Author Archives: paulefallon

About paulefallon

Greetings reader. I am a writer, architect, cyclist and father from Cambridge, MA. My primary blog, theawkwardpose.com is an archive of all my published writing. The title refers to a sequence of three yoga positions that increase focus and build strength by shifting the body’s center of gravity. The objective is balance without stability. My writing addresses opposing tension in our world, and my attempt to find balance through understanding that opposition. During 2015-2106 I am cycling through all 48 mainland United States and asking the question "How will we live tomorrow?" That journey is chronicled in a dedicated blog, www.howwillwelivetomorrw.com, that includes personal writing related to my adventure as well as others' responses to my question. Thank you for visiting.

Let’s Loosen Up Zoning: A Letter to the Cambridge City Council in Favor of “Missing Middle Housing”

June 9, 2021 Greetings Cambridge City Councilor, I am writing in support of the Cambridge Missing Middle Housing zoning petition before the city Council at the June 10, 2021 meeting. Like many Cambridge citizens, I live in a building that … Continue reading

Posted in Uncategorized | Tagged , , , , | Leave a comment

The Pandemic Joy of Spider Solitaire

If there’s a single activity that’s promoted and preserved my sanity during the pandemic year—a big if in a year of rocky sanity—that activity is spider solitaire. I kicked off empty pandemic hours with jigsaw puzzles, shifted to Sudoku, even … Continue reading

Posted in Uncategorized | Tagged , , , | Leave a comment

A Year of Taking a Knee

A year ago today, the day after George Floyd was murdered, teenagers across the street stapled black block letters on yellow poster board to the guardrail along Huron Avenue. BLACK LIVES MATTER. That evening, I noticed a family and their … Continue reading

Posted in Uncategorized | Tagged , , , | Leave a comment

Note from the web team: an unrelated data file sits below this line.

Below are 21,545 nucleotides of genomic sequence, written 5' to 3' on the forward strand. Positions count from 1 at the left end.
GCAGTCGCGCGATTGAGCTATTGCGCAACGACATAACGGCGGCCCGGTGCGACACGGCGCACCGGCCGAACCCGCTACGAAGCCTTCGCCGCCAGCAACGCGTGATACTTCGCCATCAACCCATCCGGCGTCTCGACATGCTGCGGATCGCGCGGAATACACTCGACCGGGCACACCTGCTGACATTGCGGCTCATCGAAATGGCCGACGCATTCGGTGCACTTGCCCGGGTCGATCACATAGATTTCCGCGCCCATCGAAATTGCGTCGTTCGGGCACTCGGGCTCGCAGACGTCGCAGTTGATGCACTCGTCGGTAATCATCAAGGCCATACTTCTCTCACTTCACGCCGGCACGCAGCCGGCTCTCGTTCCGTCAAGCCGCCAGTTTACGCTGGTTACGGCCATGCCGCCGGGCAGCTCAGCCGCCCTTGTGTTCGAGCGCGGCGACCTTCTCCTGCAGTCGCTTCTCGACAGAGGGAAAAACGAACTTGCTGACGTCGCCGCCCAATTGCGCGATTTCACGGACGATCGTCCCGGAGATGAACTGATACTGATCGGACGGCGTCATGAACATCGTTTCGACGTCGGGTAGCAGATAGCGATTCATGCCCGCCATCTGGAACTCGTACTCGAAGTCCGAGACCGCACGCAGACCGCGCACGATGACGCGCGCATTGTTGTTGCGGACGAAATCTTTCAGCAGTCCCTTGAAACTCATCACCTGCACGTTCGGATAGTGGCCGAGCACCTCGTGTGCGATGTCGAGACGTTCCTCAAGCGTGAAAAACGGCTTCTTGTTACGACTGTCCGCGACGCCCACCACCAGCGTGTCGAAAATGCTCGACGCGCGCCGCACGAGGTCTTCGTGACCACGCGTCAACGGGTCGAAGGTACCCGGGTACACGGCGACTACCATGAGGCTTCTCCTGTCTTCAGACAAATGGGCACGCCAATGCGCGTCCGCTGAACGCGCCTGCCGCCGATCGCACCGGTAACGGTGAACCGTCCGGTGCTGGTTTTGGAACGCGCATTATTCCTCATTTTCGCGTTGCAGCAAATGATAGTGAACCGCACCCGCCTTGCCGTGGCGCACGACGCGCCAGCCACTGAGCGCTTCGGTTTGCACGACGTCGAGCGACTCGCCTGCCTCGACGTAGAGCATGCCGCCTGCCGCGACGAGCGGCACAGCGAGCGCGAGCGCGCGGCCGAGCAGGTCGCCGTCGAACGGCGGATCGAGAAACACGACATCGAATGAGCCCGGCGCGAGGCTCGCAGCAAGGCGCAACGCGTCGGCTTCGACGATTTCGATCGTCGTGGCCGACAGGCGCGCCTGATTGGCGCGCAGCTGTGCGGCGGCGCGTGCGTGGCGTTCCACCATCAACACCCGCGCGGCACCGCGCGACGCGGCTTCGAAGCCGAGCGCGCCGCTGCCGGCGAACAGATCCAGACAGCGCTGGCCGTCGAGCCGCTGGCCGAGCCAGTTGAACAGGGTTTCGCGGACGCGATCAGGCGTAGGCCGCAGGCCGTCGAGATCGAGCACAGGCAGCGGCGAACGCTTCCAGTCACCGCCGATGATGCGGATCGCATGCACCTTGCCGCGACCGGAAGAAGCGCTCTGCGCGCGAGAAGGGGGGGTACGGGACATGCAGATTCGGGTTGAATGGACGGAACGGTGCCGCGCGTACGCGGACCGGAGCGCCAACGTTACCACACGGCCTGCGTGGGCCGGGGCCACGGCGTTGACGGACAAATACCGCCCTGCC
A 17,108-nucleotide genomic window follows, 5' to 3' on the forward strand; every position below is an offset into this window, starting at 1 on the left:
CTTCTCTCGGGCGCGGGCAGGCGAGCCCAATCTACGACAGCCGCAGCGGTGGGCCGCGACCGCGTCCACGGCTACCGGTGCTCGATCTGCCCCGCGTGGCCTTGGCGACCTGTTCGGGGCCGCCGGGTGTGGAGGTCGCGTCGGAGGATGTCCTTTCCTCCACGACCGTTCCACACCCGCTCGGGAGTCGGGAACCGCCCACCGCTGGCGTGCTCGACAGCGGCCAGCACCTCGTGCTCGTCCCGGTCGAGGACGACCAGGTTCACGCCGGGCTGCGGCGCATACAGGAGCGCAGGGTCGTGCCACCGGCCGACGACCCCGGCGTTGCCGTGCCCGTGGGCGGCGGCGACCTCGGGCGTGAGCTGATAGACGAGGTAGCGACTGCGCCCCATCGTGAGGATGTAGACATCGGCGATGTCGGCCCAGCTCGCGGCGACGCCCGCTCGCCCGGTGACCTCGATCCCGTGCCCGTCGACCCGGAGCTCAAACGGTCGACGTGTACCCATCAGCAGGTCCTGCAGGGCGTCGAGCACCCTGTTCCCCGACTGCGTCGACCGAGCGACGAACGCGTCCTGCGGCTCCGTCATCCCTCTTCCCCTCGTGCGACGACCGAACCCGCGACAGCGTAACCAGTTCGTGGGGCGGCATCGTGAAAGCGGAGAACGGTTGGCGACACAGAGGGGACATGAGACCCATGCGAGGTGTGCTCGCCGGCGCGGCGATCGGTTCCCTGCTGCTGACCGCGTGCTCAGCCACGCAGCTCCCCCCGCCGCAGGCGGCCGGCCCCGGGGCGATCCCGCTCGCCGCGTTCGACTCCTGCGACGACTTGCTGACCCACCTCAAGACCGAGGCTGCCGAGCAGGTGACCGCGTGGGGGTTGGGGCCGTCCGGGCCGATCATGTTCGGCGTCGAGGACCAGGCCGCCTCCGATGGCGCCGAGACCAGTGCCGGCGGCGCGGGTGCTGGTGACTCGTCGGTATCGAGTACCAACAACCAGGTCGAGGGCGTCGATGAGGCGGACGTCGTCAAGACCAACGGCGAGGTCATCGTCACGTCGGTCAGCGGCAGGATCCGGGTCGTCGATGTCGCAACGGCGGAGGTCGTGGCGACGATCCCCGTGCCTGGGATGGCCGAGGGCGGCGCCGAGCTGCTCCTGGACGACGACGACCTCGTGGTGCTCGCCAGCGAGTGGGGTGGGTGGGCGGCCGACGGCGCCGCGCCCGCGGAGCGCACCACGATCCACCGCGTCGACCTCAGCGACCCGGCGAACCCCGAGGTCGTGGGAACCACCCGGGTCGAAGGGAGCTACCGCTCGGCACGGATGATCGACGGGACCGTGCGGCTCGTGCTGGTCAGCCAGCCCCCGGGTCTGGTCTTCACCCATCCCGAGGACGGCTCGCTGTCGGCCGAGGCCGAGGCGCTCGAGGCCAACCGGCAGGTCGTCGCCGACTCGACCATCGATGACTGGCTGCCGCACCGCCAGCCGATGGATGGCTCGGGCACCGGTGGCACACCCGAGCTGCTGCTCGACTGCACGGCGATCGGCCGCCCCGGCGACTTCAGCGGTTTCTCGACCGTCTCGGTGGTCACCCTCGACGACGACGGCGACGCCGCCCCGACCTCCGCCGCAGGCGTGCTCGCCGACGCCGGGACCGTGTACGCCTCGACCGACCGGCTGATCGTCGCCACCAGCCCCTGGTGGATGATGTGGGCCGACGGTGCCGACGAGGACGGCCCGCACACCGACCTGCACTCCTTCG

Land Acknowledgment

My first and most lasting lesson in the power of compound interest arrived on May 24, 1966. It must have been a slow news day. Toward the end of The Huntley-Brinkley Report, David Brinkley announced that 340 years ago, Peter … Continue reading

Posted in Uncategorized | Tagged , , , | Leave a comment

Stand Up for Racial Justice – Base Camp Training

Among the many things I’ve undertaken regarding racial justice over the past year (My Summer of 75 Things), becoming involved with SURJ (Stand Up for Racial Justice) has been the most illuminating. SURJ is a national umbrella organization devoted to … Continue reading

Posted in Uncategorized | Tagged , , , | Leave a comment

Liberal Overreach

Liberals have an uncanny talent. They shoot themselves in the foot trying to help the less fortunate; their hearts bleed out of the wound; leaving a blood trail for right-winged vultures to reframe good intention as folly. Such I fear, … Continue reading

Posted in Uncategorized | Tagged , , , , | 2 Comments

How Our World Will End

Some say the world will end in fire,Some say in ice.From what I’ve tasted of desireI hold with those who favor fire.But if it had to perish twice,I think I know enough of hateTo say that for destruction iceIs also … Continue reading

Posted in Uncategorized | Tagged , , , , | 4 Comments

Affairs of (real) Estate

What is our responsibility—to ourselves, our family, and our community—for the assets we have accumulated during our lives? I confronted this question last year, when I turned sixty-five and reckoned with the good fortune bestowed upon me. Fresh senior citizens … Continue reading

Posted in Uncategorized | Tagged , , , | 4 Comments

On Time

My object all sublime I shall achieve in time To make the punishment fit the crime The punishment fit the crime. The Mikado, 1885 One-hundred-thirty-six years since an operatic buffoon first pranced the stage bemoaning the consequences society inflicts upon … Continue reading

Posted in Uncategorized | Tagged , , , | Leave a comment

Confessions of an Educational Counselor

An interesting virtual volunteer opportunity presented itself last fall. MIT was looking for alums to interview a pandemic-induced bumper crop of undergraduate applicants. Spending thirty minutes or so with an engaged high school senior with geeky leanings is a piece’o’cake … Continue reading

Posted in Uncategorized | Tagged , | 2 Comments